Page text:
Exit drenching supports sheep who may have parasites partially or fully resistant to active ingredients in previous drench products.

It seems like there is no such thing as just drenching sheep anymore; with terms like knockout drench, exit drench, strategic drench, trigger drench, and quarantine drench all becoming more common in our vocabulary.

At this time of the year, exit drenching is the term that we need to be thinking about the most. The idea behind exit drenching is that animals which were treated with a long-acting drench prior to lambing are likely to be approaching the end of the payout period of that product. There is a chance that these ewes are now harbouring parasites that are partially or fully resistant to the active ingredient (or ingredients) of the long-acting product. We do not want these parasites to continue producing eggs which are going to contaminate the environment where the lambs are grazing.

Parasite resistance is a highly complex issue, with many factors that can lead to resistance on any property. One such counter method would be to use an exit drench in the hoggets and ewes that were treated with a long-acting product. The theory is that a different set of active ingredients will remove any parasites which have survived during the use of the long-acting product. Once the majority of parasites are removed by the drench, the immune system will be better able to control incoming larvae. The immune system is generally better at stopping developing larvae than it is at removing adults. If a long-acting injection of Moxidectin has been used then an ideal exit drench would contain a combination of a white and clear, and a triple or novel drench is likely to be effective. In a perfect world, the farmer would know which active ingredients or products are 100 per cent effective on the property and use this information to select the exit drench product. In the absence of this information, using a triple active product such as TrivOX, TrivAL or a novel product is likely to give you the highest chance of being effective.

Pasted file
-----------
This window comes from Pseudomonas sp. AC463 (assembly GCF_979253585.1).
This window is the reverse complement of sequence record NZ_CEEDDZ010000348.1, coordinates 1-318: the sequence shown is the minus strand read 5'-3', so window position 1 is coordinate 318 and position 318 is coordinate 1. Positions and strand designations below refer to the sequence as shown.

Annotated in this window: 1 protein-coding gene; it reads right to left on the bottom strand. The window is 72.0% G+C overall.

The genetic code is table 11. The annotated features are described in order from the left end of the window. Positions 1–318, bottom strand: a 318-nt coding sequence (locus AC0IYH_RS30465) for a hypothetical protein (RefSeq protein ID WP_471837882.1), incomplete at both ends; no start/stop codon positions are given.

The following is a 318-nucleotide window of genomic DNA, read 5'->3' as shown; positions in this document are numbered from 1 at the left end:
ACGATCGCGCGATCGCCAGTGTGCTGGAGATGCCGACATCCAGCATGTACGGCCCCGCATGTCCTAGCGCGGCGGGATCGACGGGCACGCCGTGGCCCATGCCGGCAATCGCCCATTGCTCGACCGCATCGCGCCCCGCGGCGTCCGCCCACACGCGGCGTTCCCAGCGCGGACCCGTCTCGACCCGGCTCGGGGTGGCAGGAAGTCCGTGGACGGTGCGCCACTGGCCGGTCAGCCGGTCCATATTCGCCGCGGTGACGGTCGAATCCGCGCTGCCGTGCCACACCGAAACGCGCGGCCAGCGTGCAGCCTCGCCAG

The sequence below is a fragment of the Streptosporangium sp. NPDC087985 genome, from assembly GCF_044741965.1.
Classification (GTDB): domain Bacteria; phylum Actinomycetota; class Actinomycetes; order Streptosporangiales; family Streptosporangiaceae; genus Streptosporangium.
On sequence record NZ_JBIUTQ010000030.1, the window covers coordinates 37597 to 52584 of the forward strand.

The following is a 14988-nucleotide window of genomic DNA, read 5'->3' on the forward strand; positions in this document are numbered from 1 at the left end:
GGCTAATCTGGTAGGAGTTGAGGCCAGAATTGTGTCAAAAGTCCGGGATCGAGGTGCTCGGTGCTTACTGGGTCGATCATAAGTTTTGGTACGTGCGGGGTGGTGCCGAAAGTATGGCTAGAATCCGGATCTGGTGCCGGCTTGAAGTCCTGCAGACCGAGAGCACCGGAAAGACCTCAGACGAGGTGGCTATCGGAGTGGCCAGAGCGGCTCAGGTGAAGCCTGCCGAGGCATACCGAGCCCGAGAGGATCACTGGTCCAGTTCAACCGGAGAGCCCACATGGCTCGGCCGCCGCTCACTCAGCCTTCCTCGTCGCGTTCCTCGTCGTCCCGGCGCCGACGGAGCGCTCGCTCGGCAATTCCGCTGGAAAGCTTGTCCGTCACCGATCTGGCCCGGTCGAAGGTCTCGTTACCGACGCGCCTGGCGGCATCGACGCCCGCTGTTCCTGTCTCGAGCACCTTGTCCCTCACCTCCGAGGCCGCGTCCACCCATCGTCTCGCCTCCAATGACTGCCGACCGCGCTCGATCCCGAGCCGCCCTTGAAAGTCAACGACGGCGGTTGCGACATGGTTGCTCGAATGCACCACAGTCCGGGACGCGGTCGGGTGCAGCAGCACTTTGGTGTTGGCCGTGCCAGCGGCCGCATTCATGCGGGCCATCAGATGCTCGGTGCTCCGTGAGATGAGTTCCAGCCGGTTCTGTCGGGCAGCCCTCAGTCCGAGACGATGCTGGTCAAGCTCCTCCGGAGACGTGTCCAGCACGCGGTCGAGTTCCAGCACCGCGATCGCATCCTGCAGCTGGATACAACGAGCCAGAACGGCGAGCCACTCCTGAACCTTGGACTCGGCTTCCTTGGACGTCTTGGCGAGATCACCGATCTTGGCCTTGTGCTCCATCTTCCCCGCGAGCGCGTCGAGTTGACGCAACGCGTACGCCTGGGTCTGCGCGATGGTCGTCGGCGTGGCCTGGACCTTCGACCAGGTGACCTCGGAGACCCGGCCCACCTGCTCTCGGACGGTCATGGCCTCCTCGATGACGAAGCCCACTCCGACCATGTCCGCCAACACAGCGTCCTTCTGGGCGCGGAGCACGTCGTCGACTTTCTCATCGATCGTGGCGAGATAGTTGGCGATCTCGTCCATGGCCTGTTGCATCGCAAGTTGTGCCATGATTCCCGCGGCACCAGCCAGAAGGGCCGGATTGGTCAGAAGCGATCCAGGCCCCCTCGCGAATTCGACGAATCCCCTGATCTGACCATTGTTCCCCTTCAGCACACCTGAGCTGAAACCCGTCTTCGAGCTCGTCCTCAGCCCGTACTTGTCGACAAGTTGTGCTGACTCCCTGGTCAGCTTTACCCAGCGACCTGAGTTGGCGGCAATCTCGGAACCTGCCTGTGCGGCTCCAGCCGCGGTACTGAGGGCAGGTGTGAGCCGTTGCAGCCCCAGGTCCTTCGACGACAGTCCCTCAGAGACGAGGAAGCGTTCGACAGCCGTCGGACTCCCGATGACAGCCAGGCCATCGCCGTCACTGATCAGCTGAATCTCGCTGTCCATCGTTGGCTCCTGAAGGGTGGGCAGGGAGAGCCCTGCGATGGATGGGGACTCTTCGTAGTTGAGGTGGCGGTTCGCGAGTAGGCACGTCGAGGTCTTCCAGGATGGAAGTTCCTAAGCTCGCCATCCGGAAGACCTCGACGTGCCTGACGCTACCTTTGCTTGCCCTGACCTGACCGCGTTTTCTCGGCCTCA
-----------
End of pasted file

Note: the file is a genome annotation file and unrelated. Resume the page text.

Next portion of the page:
Alternatively, if a white/mectin combination capsule has been used, then the exit drench will need to contain levamisole (clear drench). Due to the amount of resistance already identified around New Zealand, the best product for an exit drench here is going to be a triple active such as TrivOX, TrivAL or a novel product again. The same rules apply to an injectable product; knowing the drench resistance status on the property makes selecting the active ingredients or product a much easier task.

Tracking faecal egg counts is another method that can help to stop resistance from developing as a result of long-acting drench usage. As animals are approaching the end of the payout period, sequential egg counts can be carried out. If eggs are seen in the faeces this may trigger a drench to be given to the group. As drench products can inhibit egg-laying, without necessarily killing parasites, using this method can miss some indication of developing resistance.

Knowing the full resistance status of your property is well worthwhile and running a faecal egg count reduction test every 2–3 years helps farmers know what is going to work best on their farm. Despite the upfront cost of running this test, the information gained can make a significant change in farm profitability especially if there is developing resistance on the farm.

For further information, contact your Farmlands Technical Field Officer or the friendly team at your local Farmlands store. Article supplied by Donaghys.